In 1969, Chevrolet introduced significant changes to the Chevelle lineup, notably the return of the SS396 as an option package. Despite attempts to market the Chevelle SS396 as a standalone series, Chevrolet faced challenges, leading to a reclassification of the SS396 as an option package.

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The Chevelle SS396 option package made a comeback at a price of $347. This upgrade was available for any two-door model in the lineup, which now featured fewer versions than in previous years. The eligible models included the Nomad, the 300 Deluxe, the Malibu, and the Concours Estate.

Recently listed on Craigslist, a 1969 Chevelle Malibu seeks a new owner to appreciate its solid structure and offer it a second chance. While the Malibu wasn’t the most sought-after model in 1969, its popularity persisted, especially with the option of big-block V8 engines.

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This particular Chevelle Malibu, equipped with a 350 engine and an automatic transmission, remains largely unchanged since its assembly line days. However, there’s a catch—the engine no longer starts, and details about the issue are scarce. The extent of damage and the engine’s condition are crucial considerations for potential buyers.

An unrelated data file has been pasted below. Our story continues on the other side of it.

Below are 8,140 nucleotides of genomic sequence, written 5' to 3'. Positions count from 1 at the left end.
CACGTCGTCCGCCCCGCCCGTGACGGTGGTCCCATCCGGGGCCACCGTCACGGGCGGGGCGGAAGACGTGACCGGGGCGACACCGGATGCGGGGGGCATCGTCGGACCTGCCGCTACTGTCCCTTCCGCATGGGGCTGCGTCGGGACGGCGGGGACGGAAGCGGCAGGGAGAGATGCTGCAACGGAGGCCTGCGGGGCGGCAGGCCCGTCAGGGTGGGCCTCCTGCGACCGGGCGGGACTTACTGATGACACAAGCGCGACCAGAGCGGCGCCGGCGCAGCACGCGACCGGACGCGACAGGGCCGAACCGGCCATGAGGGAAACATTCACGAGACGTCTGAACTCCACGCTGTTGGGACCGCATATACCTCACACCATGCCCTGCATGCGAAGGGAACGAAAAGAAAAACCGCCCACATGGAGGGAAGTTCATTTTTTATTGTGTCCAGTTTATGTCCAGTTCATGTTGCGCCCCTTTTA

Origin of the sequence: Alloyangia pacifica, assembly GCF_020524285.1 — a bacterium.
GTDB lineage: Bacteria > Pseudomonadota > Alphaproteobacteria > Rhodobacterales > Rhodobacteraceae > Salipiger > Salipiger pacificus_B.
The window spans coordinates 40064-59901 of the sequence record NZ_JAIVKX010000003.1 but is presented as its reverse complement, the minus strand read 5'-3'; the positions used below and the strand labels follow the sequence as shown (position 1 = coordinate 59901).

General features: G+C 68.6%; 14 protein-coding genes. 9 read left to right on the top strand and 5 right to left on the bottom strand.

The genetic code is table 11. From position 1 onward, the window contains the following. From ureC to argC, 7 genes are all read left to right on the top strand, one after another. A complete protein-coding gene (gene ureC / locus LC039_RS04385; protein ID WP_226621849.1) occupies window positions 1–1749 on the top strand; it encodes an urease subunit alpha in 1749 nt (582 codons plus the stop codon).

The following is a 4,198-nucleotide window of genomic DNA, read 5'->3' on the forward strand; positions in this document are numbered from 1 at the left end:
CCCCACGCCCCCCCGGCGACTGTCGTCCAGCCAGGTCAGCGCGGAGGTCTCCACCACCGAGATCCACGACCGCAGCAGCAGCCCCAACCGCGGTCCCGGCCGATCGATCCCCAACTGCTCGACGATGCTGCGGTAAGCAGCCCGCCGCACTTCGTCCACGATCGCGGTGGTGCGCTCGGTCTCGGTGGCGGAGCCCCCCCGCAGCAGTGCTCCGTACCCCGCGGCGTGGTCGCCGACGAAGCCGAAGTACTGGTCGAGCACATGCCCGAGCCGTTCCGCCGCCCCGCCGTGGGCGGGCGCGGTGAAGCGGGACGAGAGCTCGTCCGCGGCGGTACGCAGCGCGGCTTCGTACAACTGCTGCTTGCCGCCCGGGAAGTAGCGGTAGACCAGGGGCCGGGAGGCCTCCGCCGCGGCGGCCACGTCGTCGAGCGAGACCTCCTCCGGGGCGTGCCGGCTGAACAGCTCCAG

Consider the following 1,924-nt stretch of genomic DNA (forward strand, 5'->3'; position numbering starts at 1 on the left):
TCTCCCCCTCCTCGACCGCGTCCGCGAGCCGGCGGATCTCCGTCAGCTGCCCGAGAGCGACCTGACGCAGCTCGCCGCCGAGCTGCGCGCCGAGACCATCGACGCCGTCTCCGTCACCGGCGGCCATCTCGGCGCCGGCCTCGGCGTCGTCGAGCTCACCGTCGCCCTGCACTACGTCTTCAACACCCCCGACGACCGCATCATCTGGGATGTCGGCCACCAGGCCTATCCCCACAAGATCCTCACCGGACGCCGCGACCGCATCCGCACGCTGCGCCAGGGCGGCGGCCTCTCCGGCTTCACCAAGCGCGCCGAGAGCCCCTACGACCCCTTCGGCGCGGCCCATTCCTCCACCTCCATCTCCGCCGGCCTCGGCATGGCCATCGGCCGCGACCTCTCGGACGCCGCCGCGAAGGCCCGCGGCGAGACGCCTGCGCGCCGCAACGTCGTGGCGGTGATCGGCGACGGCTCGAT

The car’s current state reflects years of outdoor exposure, evident in rust invading metal parts. Without a clear view of the interior, it’s uncertain if components are missing. A photo reveals significant damage to the underside, suggesting potential rust issues with the floors. The extent may necessitate comprehensive replacements rather than standard patches.

While the listing mentions paperwork from the car’s initial purchase, essential details are lacking. Potential buyers would want to know if the vehicle underwent modifications, as an unaltered Chevelle holds more allure. Priced at $5,300, the seller’s optimism clashes with the limited information, including rust indications, absent interior photos, and a non-functioning engine.

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# FAQs:

## FAQ 1: Is the Chevelle Malibu a Desirable Model?

In 1969, the Chevelle Malibu wasn’t the most desirable model, but its popularity endured, particularly with the availability of big-block V8 engines.

## FAQ 2: What’s the Condition of the Engine?

The engine no longer starts, and specific details about the issue are undisclosed. Potential buyers should inquire about whether the engine still turns over by hand.

## FAQ 3: What’s the Condition of the Car’s Exterior?

The car displays signs of outdoor storage, with rust invading metal parts. The underside is notably damaged, potentially affecting the floors.

## FAQ 4: Is $5,300 a Fair Price?

The seller believes $5,300 is a fair price, but considering the limited information, rust signs, and a non-working engine, some may find it an ambitious expectation.

## FAQ 5: Where Can the Car be Inspected?

The Chevelle is located in Covington, Tennessee. Interested buyers should be prepared with a trailer to transport the car if a deal is negotiated.

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